Suspects in the quenching of star formation exonerated

Oct 11, 2011

Supermassive black holes millions to billions times the mass of our Sun lie at the heart of most, maybe all large galaxies. Some of these power brilliantly luminous, rapidly growing objects called active galactic nuclei that gather and condense enormous quantities of dust, gas and stars.

Because astronomers had seen these objects primarily in the oldest, most massive that glow with the red light of aging stars, many thought might help to bring an end to the formation of , though the evidence was always circumstantial.

That idea has now been overturned by a new survey of the sky that found active in all kinds and sizes of galaxies, including young, blue, star-making factories.

"The misconception was simply due to observational biases in the data," said Alison Coil, assistant professor of physics at the University of California, San Diego and an author of the new report, which will be published in The .

"Before this study, people found active galactic nuclei predominantly at the centers of the most , which are also the oldest and are making no new stars," said James Aird, a postdoc at the University of California, San Diego's Center for Astrophysics and Space Sciences, who led the study.

Black holes, such as those at the centers of active galactic nuclei, can't be observed directly as not even light escapes their . But as material swirls toward the , before it's sucked into the void, it releases across the , including visible light. Of these, X-rays are often the brightest as they can penetrate the dust and gas that sometimes obscures other wavelengths.

"When we take into account variations in the strength of the X-ray signal, which can be relatively weak even from extremely fast-growing black holes, we find them over a whole range of galaxies," Aird said

He searched the sky for X-rays from active galactic nuclei using two orbiting telescopes, the XMM-Newton and the Chandra X-ray Observatory, and compared those signals to a large-scale survey of about 100,000 galaxies that mapped their colors and distances.

Coil led that survey, called PRIMUS, along with colleagues now at New York University and the Harvard College Observatory. Using the twin Magellan telescopes at Las Campanas Observatory in Chile, they detected the faint light of faraway galaxies.

They measured both the color of each galaxy and how much the spectrum of that light had shifted as the galaxies receded in our expanding universe – an estimate of their distance from Earth. Because distances in space reach back in time, they've captured nearly two-thirds of the history of the universe in particular segments of the sky.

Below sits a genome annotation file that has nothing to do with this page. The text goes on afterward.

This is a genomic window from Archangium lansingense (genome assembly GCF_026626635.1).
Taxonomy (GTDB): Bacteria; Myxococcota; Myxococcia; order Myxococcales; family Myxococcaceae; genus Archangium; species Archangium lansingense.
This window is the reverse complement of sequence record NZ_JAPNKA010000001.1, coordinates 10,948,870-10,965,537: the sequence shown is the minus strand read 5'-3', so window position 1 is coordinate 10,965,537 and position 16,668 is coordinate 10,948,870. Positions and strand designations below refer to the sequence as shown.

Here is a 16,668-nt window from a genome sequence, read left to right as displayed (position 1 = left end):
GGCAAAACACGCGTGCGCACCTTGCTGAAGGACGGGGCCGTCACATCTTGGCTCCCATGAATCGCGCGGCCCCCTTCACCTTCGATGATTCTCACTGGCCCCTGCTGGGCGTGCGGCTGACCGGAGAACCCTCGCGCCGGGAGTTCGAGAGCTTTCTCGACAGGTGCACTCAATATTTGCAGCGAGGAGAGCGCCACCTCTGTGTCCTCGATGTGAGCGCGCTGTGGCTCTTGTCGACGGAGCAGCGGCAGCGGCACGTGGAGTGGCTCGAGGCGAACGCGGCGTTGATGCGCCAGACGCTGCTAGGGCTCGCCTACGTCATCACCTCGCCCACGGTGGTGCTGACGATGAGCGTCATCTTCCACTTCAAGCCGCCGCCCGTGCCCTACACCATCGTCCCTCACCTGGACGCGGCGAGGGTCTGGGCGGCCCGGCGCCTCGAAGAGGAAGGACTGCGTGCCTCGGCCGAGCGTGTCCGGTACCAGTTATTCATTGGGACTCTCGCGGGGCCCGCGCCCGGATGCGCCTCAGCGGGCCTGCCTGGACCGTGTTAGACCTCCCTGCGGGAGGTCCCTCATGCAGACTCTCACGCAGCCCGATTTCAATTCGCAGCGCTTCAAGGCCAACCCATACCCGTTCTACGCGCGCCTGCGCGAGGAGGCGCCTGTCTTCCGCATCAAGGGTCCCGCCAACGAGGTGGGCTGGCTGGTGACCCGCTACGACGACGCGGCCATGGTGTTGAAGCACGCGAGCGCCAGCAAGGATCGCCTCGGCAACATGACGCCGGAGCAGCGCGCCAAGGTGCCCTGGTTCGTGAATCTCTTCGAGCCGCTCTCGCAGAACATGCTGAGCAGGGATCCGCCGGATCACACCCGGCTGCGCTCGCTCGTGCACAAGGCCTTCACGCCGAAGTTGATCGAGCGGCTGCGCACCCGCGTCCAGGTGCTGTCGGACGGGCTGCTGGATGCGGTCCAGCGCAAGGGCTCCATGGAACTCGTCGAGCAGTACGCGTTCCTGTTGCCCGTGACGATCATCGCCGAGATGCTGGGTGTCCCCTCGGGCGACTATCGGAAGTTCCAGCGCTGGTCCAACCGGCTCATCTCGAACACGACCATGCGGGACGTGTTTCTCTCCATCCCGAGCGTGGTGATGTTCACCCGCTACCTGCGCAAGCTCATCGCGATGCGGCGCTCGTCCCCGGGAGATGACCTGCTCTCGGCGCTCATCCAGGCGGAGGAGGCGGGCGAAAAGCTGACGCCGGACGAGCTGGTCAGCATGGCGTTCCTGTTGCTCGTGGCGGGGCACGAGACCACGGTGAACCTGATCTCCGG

Galaxies can be distinguished by the color of their light. Younger galaxies glow with the bluish light of young stars. As starmaking ceases, and stars burn through their fuel, the color of their light shifts toward red.

In a sample of about 25,000 of the galaxies from the PRIMUS survey, Aird found 264 X-ray signals emanating from galaxies of every kind: massive and smaller, old elliptical red galaxies and younger blue spirals. They're everywhere.

So as suspects in the quenching of star formation, active galactic nuclei have been exonerated. And because the astronomers saw similar signals stretching far back into time, they conclude that the physical processes that trigger and fuel active galactic nuclei haven't changed much in the last half of the universe's existence.

Yet starmaking has ceased in many galaxies, probably when they ran out of gas, though it's not clear how that happens. The interstellar gas could all be used up, turned into stars, but Coil studies another possibility: fierce galactic winds that have been seen blowing gas and dust from so-called starburst galaxies.

The source of those winds, and their influence on the evolution of galaxies, is one of Coil's main areas of current investigation.

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Tuxford
1.8 / 5 (5) Oct 11, 2011
"Yet starmaking has ceased in many galaxies, probably when they ran out of gas, though it's not clear how that happens. The interstellar gas could all be used up, turned into stars, but Coil studies another possibility: fierce galactic winds that have been seen blowing gas and dust from so-called starburst galaxies."

Yep, the AGN core stars can grow so massive that the galaxy simply dissipates, and in the most extreme case, leaving behind only the very active core star blowing fierce winds over vast distances.

http://www.physor...ays.html

http://www.physor...ars.html
omatumr
1 / 5 (5) Oct 12, 2011
Thanks for yet another confirmation of the nuclear energy stored as rest mass from neutron repulsion [1-5] in compact stellar objects.

1. "Attraction and repulsion of nucleons: Sources of stellar energy"
Journal of Fusion Energy 19, 93-98 (2001)

www.omatumr.com/a...tnuc.pdf

2. "Neutron repulsion confirmed as energy source",
Journal of Fusion Energy 20, 197-201 (2003)

www.omatumr.com/a...nrep.pdf

3. "On the cosmic nuclear cycle and the similarity of nuclei and stars"
Journal of Fusion Energy 25, 107-114 (2006)

http://xxx.lanl.g.../0511051

4. "The Sun is a plasma diffuser that sorts atoms by mass",
Physics of Atomic Nuclei 69, 1847-1856 (2006)
Yadernaya Fizika 69, number 11 (2006)

http://arxiv.org/.../0609509

5. "Neutron Repulsion", The APEIRON Journal, in press (2011)

http://arxiv.org/...2.1499v1

With kind regards,
Oliver K. Manuel

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